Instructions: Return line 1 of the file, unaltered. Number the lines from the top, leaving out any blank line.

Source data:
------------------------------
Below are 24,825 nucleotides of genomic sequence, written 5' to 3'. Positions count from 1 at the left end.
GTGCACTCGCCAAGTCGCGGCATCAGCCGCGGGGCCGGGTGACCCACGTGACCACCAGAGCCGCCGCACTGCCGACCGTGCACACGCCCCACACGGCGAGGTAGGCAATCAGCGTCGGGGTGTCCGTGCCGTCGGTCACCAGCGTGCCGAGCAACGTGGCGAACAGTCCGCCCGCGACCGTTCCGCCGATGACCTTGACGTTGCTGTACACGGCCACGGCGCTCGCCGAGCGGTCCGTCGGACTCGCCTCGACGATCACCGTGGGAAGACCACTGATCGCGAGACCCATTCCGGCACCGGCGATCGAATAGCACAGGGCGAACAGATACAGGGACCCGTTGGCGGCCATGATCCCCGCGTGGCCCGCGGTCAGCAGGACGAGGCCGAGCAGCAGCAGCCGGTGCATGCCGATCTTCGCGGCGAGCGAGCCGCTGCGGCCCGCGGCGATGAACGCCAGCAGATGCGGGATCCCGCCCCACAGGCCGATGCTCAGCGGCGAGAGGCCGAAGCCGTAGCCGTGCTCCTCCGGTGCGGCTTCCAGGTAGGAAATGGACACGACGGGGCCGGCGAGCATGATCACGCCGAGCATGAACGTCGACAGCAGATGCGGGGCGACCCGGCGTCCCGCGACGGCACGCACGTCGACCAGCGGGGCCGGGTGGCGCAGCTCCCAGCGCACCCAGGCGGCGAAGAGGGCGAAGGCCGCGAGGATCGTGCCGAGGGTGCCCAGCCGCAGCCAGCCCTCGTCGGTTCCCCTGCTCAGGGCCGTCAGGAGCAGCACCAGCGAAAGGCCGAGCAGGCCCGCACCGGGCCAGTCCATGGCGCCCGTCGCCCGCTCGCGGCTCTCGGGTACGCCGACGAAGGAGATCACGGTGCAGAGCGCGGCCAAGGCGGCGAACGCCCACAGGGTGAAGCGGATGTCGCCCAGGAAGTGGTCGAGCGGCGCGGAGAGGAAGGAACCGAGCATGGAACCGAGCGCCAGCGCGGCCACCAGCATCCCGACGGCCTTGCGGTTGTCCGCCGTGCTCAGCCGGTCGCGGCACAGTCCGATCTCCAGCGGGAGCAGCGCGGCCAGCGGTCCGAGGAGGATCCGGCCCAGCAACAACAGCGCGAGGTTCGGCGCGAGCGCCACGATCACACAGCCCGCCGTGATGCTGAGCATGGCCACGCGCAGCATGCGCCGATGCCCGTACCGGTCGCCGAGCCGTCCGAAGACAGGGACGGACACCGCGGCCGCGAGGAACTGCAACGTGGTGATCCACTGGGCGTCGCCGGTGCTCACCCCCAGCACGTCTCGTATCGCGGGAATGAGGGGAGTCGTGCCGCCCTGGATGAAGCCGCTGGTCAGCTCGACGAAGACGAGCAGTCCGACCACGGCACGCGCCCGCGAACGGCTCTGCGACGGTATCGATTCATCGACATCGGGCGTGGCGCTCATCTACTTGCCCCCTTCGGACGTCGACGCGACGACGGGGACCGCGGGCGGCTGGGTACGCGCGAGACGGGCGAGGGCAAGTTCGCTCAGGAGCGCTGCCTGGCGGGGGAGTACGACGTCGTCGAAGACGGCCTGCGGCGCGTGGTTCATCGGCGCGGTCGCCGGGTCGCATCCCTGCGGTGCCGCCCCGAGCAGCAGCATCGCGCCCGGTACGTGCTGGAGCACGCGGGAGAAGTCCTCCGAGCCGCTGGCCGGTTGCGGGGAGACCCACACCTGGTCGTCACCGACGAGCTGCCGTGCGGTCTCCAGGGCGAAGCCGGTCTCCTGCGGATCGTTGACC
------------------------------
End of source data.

Below are 24,825 nucleotides of genomic sequence, written 5' to 3'. Positions count from 1 at the left end.